Monday, November 19, 2007


Elizabeth O'Connor's books aren't readily available on bookstore shelves these days. Too bad, because her perspective and expression of Christian witness in urban America are incredibly relevant. Call to Commitment and Journey Inward, Journey Outward (1968, Harper & Row) are among the books I frequently recommend. Learn more about Elizabeth O'Connor, her work with the Church of the Saviour in Washington, D.C., and access her books. The following excerpt comes from Journey Inward, Journey Outward:

PRIMARY TASK. “The primary task and mission of the Christian is to call forth the gifts of others. The reason people have resisted the Gospel is that we have gone out to make people good, to help them do their duty, to impose new burdens on them, rather than calling forth the gift which is the essence of the person himself.”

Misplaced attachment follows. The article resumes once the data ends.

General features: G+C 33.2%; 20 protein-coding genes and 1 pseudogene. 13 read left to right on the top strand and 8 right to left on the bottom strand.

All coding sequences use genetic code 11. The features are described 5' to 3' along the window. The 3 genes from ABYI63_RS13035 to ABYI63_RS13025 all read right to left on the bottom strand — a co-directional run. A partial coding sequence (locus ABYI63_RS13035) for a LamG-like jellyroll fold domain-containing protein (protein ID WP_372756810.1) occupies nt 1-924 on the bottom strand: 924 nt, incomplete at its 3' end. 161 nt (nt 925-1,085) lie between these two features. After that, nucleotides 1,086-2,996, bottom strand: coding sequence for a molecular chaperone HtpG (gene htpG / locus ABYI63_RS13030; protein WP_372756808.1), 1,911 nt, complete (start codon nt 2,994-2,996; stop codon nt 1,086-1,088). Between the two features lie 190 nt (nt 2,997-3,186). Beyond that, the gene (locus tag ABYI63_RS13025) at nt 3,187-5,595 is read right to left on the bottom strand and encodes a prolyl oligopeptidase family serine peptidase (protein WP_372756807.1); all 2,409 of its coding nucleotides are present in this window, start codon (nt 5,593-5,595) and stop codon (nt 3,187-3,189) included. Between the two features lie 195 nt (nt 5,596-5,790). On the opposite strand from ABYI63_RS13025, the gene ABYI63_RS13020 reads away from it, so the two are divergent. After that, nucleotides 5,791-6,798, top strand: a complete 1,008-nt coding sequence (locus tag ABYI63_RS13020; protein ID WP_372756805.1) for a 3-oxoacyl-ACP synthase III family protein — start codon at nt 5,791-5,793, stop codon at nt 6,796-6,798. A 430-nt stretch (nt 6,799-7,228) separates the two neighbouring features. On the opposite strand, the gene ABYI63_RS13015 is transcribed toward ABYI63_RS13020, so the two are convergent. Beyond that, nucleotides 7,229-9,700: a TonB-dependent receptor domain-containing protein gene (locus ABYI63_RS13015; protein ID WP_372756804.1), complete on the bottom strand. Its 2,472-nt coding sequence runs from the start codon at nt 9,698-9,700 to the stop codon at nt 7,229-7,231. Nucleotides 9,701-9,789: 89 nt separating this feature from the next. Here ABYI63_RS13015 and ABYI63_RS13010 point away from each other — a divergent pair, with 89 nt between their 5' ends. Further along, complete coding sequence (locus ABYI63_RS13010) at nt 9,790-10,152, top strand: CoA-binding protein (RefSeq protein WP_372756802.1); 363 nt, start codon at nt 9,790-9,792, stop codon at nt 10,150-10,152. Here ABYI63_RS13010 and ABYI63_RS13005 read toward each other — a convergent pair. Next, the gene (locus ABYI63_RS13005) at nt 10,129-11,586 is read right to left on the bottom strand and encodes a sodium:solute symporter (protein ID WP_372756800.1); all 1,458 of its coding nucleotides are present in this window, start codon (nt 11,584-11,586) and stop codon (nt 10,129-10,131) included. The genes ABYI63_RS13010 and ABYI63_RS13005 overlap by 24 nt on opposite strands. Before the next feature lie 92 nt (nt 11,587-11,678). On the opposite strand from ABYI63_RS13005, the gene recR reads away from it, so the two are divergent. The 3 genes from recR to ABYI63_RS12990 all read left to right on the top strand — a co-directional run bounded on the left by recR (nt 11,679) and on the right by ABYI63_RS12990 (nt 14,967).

TO BE AND DO. “We are to let others know that God is for them and that they can ‘be.’ They can be what in their deepest hearts they know that they were intended to be, they can do what they were meant to do. As Christians we are heralds of these good things.”

OUR OWN GIFTS. “We begin by exercising our own gifts. The person who is having the time of his life doing what he is doing has a way of calling forth the deeps of another. Such a person is Good News. He is not saying the good news. He IS the Good News. He is the embodiment of the freedom of the new humanity. The person who exercises his own gift in freedom can allow the Holy Spirit to do in others what He wants to do."

PROPHETIC WORD. “The discovery of the real self is the way to the treasure hidden in a field. The gift a person brings to another is the gift of himself. Talents are the expression of this self. It is the way the self is sent into the world to use the materials of the world, and to be the bearer of the spirit of God, and -- paradoxically -- it is the way the self not only remains behind, but is catapulted into the future, for in the creative act the new breaks forth, and the prophetic word is heard.”

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